Strategy

Quitting your job might be tougher than you think

The law says you have to give an employer two weeks’ notice, right? Not so fast.

CB_quitting

(Photo: Fotostudio FM/Corbis)

You gave your two weeks’ notice, packed up your collection of Star Wars figures and refrained from flipping your boss the bird on the way out the door. All that’s left for you to do is set up a competing business and crush your former tormentors with your superior acumen. But wait: before you mete out such vindictive retribution, you might want to consult your lawyer. Two weeks doesn’t always cut it. And it might cost you.

The Ontario Court of Appeal recently upheld a decision to award GasTOPS (a company that provides engineering consulting services for maintaining jet engines and develops software to assess engine performance) $12 million, plus interest and legal costs. All because some former employees failed to give adequate notice. The suit dates back to 1996, when two employees resigned on the same day, giving just two weeks’ notice. Two more employees followed three days later, and 15 more followed in a matter of months. The emigrés started a competing firm, MxI Technologies, and before long they’d won over many of GasTOPS’s largest clients.

But revenge wasn’t sweet. MxI was ordered to disgorge 10 years of profits. Among other things, the trial judge ruled that the two weeks’ notice the employees had offered was woefully insufficient. The appropriate notice period? An astounding 10 months.

This case is uncommon but not unique. Courts have established that notice periods should allow the employer sufficient time to hire and train replacements with minimal disruption to the business. “Six months was the previous high-water mark for a notice requirement for a senior manager,” says Connie Reeve, a partner with Blakes specializing in employment law. That case also involved employees striking out on their own to compete with a former employer. The manager had given about a month’s notice, and two colleagues followed her out the door. The former employer sued and eventually won a $200,000 judgment for damages.

Before you resign, ask yourself these five questions:

Have I already agreed to give a certain amount of notice?

“The first thing you would want to do is take a look at your offer letter or employment agreement,” advises Reeve. Such documents often specify a required notice period—although you may have forgotten it. Generally, junior employees can get away with providing a couple of weeks, but longer periods may be required for employees who exercise considerable discretion or power in their jobs.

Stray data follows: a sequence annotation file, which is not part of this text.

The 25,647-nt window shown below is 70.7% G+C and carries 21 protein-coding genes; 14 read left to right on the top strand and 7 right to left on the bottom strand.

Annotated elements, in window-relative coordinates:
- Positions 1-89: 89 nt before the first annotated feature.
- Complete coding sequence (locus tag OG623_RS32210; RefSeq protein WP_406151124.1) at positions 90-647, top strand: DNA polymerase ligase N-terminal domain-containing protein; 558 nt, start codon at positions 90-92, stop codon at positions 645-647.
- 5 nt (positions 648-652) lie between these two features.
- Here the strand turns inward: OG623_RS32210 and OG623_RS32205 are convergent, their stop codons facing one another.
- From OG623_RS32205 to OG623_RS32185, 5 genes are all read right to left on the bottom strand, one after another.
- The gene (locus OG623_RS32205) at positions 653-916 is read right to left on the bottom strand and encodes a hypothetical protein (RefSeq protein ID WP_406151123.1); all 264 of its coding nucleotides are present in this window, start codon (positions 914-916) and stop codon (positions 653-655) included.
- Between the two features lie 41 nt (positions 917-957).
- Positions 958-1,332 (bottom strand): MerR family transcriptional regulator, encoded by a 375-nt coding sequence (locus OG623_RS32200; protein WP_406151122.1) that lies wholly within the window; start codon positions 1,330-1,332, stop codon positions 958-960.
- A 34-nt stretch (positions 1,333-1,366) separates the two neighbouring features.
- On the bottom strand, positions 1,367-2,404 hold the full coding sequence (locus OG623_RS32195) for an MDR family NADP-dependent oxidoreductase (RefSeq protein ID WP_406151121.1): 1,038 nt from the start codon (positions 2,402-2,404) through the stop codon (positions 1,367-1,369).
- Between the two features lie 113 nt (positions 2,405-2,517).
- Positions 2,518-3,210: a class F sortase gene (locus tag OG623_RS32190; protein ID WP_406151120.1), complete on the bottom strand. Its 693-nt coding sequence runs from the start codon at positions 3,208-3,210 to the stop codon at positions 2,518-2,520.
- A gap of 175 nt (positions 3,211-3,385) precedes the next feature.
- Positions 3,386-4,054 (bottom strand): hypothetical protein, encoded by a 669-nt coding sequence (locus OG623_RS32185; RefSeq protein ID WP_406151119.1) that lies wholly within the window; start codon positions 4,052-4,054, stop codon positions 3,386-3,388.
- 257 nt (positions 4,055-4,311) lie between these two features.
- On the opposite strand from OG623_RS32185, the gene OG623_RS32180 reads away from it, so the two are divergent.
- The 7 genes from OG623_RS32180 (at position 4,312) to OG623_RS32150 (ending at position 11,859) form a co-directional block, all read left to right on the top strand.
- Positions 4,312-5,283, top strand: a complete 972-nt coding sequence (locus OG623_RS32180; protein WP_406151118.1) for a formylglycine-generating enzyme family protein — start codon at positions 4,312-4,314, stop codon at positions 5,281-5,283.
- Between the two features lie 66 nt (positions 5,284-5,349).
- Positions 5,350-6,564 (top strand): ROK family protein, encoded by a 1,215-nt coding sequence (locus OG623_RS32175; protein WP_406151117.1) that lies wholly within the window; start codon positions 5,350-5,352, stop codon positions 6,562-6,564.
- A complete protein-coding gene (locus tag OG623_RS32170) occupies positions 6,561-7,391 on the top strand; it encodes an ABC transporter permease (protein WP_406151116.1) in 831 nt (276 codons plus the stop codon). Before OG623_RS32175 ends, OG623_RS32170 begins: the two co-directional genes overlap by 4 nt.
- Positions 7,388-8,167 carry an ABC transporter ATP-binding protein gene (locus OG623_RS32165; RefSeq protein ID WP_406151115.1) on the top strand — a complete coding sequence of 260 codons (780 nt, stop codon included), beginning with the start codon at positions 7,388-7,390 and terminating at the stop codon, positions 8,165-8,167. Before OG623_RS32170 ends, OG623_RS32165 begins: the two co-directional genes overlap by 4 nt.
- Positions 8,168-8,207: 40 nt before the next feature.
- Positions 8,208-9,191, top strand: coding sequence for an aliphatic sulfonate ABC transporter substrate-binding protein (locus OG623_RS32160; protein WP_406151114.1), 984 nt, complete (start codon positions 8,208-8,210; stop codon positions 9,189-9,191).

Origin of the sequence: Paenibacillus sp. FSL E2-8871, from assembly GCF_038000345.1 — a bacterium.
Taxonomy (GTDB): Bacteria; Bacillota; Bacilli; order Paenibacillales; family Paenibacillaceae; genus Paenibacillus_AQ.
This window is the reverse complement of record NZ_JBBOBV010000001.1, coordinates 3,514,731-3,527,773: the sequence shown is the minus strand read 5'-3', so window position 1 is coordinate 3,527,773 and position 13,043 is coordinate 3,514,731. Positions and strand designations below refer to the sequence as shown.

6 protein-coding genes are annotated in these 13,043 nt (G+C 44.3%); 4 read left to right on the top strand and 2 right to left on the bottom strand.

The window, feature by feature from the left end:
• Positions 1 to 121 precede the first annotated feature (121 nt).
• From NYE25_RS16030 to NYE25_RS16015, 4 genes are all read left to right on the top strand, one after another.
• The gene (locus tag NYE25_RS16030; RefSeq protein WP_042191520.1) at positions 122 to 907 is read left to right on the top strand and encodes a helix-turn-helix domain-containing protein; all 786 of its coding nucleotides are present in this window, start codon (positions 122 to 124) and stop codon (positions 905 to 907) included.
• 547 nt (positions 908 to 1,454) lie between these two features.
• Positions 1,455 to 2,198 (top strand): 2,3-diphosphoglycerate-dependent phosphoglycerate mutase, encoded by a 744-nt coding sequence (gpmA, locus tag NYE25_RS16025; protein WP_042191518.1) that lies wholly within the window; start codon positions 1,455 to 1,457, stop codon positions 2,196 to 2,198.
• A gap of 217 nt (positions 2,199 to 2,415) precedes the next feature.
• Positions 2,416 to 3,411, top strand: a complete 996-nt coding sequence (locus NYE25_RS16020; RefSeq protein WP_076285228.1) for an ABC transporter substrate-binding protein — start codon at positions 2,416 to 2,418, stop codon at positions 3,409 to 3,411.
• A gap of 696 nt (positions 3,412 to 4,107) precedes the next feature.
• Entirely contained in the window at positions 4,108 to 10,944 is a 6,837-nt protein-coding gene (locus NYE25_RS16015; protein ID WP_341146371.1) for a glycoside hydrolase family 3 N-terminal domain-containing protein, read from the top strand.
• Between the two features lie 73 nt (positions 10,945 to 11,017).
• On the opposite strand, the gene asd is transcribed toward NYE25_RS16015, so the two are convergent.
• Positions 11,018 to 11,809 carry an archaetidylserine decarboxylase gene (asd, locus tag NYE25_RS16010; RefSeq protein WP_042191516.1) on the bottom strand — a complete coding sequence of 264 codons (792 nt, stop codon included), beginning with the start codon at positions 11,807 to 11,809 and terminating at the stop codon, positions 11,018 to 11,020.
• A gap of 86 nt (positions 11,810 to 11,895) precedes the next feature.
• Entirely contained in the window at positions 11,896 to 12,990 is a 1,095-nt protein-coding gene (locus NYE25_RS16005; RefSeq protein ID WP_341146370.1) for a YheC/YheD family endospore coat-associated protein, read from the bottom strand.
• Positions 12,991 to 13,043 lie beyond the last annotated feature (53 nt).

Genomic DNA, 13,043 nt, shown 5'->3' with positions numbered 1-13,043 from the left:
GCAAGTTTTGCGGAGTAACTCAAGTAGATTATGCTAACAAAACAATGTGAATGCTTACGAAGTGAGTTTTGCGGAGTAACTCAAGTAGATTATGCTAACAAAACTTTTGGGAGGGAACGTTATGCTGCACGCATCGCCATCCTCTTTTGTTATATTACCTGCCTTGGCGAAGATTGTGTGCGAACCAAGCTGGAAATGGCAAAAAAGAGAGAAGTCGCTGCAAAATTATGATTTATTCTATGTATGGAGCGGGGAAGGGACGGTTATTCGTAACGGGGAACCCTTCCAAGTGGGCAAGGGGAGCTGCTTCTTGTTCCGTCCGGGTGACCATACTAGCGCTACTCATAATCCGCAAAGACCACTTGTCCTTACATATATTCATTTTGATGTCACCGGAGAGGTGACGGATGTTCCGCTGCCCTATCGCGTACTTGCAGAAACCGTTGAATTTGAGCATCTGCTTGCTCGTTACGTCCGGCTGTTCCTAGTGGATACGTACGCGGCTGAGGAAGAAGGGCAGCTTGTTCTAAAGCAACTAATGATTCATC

How difficult will it be to replace me?

You may be deemed a “key employee” even if nobody reports to you. The GasTOPS evacuees were all highly skilled technical employees, and while not all were managers, they all worked with minimal supervision. They also negotiated contracts directly with customers. Consider the time it will take your employer to recruit, train and familiarize your replacement with clients and products. And if you’re in the middle of a crucial project, be prepared to stick around to see it through.

Why am I leaving?

It’s one thing if a sudden illness leaves you unable to work. It’s quite another if you’re involved in a mass exodus. “Leaving to compete with a startup business, or otherwise, would likely attract a greater amount of notice—but especially a startup,” says Ronald Minken, head of the boutique employment firm Minken Employment Lawyers in Markam, Ont. He adds that with GasTOPS, “the fact that 75% of the employees left to start up a competing business was the clincher.”

Will my departure harm my employer?

Employers rarely sue workers for providing inadequate notice. When they do, generally it’s because they suffered significant harm. “The only thing making these cases worth litigating is that the companies lost so much money,” says Reeve.

Am I being fair?

As a rule, departing employees have every right to use their knowledge and skills to compete directly with their former employer. But courts draw the line at what they call “unfair competition.” If you’re using surreptitiously photocopied client lists to solicit new business, you’ve probably crossed the line.

When in doubt, consult a lawyer. Or broach the subject with your current employer. Often the dilemma will resolve itself. “Quite often our recommendation will be, go to your employer and say: “I plan to leave. How much notice do you want?’” Minken says. “The employer may be very surprised and say: ‘Forget the month, you’re gone now.’ And that happens frequently.” Employers, after all, can be vindictive too.

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